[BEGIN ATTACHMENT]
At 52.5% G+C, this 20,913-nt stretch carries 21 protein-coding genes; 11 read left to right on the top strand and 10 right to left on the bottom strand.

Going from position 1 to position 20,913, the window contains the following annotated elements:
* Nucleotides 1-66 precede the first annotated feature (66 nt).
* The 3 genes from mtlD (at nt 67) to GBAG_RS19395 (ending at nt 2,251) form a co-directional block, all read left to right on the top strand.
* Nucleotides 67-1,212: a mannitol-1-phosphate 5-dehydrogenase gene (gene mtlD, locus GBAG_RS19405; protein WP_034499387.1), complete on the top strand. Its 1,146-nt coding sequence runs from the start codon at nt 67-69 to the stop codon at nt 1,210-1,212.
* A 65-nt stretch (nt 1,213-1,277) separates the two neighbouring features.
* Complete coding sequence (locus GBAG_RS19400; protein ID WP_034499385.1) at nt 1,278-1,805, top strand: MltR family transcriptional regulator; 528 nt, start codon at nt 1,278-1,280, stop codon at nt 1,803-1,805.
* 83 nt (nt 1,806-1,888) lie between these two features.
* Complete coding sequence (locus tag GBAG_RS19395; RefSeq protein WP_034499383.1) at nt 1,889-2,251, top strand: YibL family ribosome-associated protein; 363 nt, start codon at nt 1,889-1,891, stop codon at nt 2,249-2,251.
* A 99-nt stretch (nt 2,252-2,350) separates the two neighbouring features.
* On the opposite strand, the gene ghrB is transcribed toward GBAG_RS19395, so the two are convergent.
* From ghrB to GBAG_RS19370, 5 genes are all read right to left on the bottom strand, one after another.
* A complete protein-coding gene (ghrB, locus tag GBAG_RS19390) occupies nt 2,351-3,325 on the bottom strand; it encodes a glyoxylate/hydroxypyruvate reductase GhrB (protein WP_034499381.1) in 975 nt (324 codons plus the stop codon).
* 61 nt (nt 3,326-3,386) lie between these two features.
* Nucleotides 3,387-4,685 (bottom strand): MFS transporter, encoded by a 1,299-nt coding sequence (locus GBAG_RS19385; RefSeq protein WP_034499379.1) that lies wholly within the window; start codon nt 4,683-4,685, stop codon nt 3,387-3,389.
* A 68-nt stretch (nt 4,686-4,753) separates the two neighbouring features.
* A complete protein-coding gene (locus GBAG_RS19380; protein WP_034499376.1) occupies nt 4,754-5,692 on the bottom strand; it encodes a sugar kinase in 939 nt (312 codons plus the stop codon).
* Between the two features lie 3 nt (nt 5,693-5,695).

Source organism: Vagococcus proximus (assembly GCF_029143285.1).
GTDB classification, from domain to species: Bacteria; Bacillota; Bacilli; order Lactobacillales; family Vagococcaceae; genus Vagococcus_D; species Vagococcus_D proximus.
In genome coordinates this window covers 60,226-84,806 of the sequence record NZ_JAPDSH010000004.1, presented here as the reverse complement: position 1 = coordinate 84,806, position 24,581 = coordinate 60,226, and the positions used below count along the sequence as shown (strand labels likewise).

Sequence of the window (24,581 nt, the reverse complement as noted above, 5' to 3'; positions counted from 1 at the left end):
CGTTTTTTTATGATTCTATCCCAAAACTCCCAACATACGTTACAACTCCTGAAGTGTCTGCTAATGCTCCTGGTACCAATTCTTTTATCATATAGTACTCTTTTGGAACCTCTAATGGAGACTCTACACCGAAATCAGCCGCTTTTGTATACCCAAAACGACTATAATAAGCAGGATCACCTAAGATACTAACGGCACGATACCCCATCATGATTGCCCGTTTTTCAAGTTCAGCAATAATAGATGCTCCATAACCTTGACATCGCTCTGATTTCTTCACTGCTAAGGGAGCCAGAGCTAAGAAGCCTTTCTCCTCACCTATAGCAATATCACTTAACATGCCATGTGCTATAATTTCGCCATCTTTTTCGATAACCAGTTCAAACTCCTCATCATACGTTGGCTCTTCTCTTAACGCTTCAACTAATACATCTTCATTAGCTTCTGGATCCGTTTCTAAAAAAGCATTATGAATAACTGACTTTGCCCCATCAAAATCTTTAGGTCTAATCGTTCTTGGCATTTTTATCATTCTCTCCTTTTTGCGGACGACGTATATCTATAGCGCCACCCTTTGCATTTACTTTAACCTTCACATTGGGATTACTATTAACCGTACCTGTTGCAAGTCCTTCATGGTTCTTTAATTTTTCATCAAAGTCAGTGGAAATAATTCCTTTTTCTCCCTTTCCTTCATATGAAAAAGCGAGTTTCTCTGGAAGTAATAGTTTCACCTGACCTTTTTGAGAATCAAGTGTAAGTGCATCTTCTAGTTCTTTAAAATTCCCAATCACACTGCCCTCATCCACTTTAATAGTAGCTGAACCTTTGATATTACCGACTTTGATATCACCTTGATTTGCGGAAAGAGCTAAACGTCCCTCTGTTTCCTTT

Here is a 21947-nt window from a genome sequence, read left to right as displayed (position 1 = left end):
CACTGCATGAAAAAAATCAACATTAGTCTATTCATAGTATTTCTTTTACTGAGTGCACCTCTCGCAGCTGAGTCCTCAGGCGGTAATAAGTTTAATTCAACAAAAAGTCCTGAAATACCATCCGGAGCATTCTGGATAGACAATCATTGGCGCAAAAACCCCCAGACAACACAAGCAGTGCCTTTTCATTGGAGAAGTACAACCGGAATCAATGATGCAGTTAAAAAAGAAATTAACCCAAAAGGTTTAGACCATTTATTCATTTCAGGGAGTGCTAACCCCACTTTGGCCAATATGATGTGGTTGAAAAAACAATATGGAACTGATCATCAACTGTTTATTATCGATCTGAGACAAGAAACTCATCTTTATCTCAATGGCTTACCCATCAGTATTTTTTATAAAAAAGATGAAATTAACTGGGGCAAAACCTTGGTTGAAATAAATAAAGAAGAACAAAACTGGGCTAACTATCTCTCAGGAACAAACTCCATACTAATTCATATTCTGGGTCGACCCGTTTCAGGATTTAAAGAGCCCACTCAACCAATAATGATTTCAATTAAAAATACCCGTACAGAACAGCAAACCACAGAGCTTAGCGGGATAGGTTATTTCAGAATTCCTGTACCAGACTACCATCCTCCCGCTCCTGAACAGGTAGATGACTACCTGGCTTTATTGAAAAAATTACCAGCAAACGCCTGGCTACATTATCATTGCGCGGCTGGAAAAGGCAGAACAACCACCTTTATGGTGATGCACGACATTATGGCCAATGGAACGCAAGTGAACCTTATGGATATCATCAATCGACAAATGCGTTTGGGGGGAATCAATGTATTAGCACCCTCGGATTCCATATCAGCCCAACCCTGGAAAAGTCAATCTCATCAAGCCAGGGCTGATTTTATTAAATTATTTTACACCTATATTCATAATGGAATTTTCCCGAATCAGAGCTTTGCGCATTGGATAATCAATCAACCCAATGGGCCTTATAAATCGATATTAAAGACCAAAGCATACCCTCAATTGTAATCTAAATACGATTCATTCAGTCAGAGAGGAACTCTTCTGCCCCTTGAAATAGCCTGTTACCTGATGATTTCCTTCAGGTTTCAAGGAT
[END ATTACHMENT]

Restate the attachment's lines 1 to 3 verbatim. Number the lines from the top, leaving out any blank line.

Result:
At 52.5% G+C, this 20,913-nt stretch carries 21 protein-coding genes; 11 read left to right on the top strand and 10 right to left on the bottom strand.

Going from position 1 to position 20,913, the window contains the following annotated elements:
* Nucleotides 1-66 precede the first annotated feature (66 nt).